Deadlines are important to the success of achieving a goal. When your goal is bound by time, there should be a sense of urgency. That’s good. It’s gets you motivated, doesn’t allow you to procrastinate, and you have more of that “now or never” type attitude that helps you plow through the hard stages and valleys in the journey. The sense of urgency is a motivating factor, allowing you to streamline your focus to the goal and action steps, and it leaves no room for outside distractions.

So if your goal does not naturally have a deadline or end date for completion, revisit your action plan. Be realistic and give yourself enough time to complete each step, but it’s good to keep it tight enough to make you nervous. It should push you to get it done.


Goals give your life purpose, meaning, and direction. You’re not going accidentally do great things- you have to be intentional and want to do them.

Written down with a legitimate plan to get there, your big dream won’t feel so out of reach or impossible. It is, in fact, completely possible and tangible now. When you identify goals that are important to you, you will begin to develop the attitudes, abilities, skills and financial capacity to reach them. Goals with an action plan may even cause you to identify previously overlooked opportunities to bring yourself closer to achieving that goal.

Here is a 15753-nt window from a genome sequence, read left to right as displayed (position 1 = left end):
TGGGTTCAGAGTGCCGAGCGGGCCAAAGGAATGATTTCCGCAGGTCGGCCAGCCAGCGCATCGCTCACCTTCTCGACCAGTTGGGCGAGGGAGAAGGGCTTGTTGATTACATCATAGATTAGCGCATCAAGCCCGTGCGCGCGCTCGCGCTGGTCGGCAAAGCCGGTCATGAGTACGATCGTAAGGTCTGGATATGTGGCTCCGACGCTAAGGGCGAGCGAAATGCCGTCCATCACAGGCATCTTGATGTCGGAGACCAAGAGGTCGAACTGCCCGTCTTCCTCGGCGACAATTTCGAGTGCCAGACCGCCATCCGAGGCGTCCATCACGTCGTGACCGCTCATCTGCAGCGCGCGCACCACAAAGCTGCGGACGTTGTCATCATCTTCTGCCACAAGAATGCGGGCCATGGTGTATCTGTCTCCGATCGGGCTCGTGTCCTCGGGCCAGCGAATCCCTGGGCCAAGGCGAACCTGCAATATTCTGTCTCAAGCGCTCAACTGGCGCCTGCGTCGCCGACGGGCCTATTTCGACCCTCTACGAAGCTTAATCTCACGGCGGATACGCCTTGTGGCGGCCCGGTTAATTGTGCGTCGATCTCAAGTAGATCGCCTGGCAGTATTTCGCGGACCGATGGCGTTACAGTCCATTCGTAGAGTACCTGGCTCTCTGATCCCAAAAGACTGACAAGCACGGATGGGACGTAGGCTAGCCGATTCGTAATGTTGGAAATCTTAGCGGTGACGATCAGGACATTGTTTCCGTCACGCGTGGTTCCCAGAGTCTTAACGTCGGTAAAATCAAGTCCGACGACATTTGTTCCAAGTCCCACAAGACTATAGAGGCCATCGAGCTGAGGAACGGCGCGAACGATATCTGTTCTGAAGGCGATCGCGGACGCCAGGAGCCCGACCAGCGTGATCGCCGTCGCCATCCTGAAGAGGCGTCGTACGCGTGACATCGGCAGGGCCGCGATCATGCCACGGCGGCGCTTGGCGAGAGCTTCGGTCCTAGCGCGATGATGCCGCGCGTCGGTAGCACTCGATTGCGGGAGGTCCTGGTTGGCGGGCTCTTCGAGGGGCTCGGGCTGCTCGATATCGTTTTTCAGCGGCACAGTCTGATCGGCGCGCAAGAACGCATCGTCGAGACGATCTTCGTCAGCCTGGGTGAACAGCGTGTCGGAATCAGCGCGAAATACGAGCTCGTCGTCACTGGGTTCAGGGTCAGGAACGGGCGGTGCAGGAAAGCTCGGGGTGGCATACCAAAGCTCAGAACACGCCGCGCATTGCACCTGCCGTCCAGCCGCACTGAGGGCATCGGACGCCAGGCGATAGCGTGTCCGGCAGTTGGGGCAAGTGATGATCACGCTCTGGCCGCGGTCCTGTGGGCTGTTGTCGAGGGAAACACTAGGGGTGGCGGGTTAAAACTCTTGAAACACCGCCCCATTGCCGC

My coach, Kenny Armstrong, loves to say, “Setting challenging goals creates a fear of failure, but setting no goals, guarantees it.” Yes, you may not always achieve your big goals, but if you don’t try at all you are guaranteed not to achieve them.

I made three Olympic Games but only won one medal at the first Games. Do I regret everything I did trying to win the other two? Not even the tiniest bit! I loved the pursuit! By my third Olympic Games, I was doing dives I never dreamed of doing at my first Games. I traveled the world competing. I went to 3 Olympic Games. I met amazing people that I am still good friends with to this day. I learned so many valuable lessons through my diving that are now helping me figure out how to navigate life outside the pool.

And here’s the real kicker ya’ll: Yes, I did not medal at two of the Olympic Games I made, but I won GOLD at one of them. And in the pursuit of the other two where I fell short, I won a World Cup and a World Championship title which I had never done before.

Perhaps you won’t achieve your goal every time, but you may surprise yourself and astound others.

Read the other posts in this series.

Part 1          Part 2          Part 3